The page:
Make Money Online With Twitter Today!

Hey! I am feeling exhausted today after a long day at work and also entertaining friends from Sydney, Australia. Now I am back at my desk. After checking my emails few minutes ago, I feel really excited about this and I would like to share it with you. No matter what I need to tell you now! 🙂

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Vibration – Quality Auditing in Condition Based Maintenance

Let’s get a bit technical today. Have you heard about Vibration – Quality Auditing in Condition Based Maintenance ? No worries here it is the article.

This article is by Dr G (Dr. Abdul Ghaffar Bin Abdul Rahman)

Individual machine components are generally dynamically well designed and rigorously tested. However, when these machines are assembled together their dynamic characteristics changed causing unexpected behaviour of the system. There is a shift in the natural frequencies. Procedures in condition based maintenance (CBM) scheme generally assumed that machine degeneration are caused by wear and tear during operation. However, a considerable percentage of machines have been installed and commissioned with inherent design flaws. Quality Auditing incorporates the concept of Dynamic design verification (DDV) in CBM procedure to eliminate or minimize design flaws during installation. Hence, it reduces the condition monitoring task to merely trending and diagnosis of machine degeneration due to operations alone. DDV combines advanced measurement techniques of dynamic signatures and computational mechanics, namely:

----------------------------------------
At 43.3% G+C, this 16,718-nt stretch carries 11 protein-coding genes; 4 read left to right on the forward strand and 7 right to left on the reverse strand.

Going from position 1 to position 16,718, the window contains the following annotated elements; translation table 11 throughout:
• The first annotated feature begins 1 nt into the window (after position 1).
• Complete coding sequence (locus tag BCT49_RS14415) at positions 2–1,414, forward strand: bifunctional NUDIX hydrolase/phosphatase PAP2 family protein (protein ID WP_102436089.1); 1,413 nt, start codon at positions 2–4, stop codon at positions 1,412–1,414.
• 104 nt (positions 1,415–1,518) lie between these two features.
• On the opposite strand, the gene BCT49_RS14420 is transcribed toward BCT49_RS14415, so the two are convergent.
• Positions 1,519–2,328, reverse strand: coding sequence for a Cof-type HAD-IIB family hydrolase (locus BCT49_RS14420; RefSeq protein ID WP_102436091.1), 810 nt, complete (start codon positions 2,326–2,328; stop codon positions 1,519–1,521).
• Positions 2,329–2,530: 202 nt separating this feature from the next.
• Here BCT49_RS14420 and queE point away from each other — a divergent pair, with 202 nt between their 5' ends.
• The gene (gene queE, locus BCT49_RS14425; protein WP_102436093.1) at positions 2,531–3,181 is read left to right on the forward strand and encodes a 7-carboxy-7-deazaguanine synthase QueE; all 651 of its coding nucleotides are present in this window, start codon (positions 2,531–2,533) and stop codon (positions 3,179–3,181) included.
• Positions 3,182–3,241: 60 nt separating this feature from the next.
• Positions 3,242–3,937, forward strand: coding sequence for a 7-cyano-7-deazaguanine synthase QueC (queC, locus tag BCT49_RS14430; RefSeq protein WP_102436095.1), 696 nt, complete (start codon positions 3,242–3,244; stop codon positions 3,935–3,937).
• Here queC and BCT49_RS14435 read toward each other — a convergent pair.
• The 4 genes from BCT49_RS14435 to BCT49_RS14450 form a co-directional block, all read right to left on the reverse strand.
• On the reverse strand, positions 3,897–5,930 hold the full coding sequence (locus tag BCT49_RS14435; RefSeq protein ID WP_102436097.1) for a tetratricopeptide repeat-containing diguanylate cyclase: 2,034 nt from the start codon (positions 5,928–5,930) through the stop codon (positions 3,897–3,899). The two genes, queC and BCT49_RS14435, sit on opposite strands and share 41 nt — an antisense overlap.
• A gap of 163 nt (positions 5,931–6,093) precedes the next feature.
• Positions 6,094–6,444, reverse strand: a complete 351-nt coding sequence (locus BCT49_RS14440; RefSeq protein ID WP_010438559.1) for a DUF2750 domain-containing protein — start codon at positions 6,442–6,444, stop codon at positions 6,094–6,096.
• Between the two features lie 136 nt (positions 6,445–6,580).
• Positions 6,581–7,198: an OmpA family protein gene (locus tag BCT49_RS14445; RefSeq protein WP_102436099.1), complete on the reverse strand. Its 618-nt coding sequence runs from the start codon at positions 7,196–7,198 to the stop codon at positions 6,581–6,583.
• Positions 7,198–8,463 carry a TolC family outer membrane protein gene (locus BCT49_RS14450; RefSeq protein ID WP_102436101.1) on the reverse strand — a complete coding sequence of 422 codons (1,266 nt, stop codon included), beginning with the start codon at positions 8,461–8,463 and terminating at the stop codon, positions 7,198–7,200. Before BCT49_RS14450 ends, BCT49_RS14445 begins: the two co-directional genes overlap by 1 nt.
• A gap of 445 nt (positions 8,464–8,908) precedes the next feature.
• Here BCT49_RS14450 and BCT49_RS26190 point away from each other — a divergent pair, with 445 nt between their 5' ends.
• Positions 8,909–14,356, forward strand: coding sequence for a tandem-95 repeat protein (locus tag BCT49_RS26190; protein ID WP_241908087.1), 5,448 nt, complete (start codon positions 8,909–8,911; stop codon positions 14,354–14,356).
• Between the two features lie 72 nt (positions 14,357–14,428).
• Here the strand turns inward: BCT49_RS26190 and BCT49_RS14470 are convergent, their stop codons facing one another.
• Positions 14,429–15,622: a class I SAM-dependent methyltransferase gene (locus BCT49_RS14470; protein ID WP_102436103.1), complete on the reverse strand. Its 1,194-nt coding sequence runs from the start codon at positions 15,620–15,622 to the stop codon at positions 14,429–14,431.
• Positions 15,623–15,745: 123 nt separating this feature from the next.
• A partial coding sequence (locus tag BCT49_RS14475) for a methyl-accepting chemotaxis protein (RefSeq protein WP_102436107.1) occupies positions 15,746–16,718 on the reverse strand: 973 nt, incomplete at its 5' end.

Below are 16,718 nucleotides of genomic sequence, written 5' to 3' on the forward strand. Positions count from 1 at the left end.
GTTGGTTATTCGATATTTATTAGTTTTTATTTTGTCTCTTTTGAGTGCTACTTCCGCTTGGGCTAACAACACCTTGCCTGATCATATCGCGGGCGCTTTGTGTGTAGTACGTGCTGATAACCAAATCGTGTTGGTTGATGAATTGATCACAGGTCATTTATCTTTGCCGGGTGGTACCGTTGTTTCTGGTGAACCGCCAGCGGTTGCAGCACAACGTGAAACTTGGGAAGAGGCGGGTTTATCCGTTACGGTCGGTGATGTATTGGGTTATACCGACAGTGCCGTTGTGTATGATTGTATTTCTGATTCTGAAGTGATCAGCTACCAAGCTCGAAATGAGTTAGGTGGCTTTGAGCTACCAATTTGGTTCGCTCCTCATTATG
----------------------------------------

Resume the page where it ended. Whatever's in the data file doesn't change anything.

ODS used to determine:

  • Deflection of the structure during operation.
  • Actual vibration values

Modal Analysis used to determine:

  • Resonance points
  • Modes of vibration
  • Damping

Finite Element Analysis finally used to:

  • Perform virtual structural modification to fulfill dynamic design criteria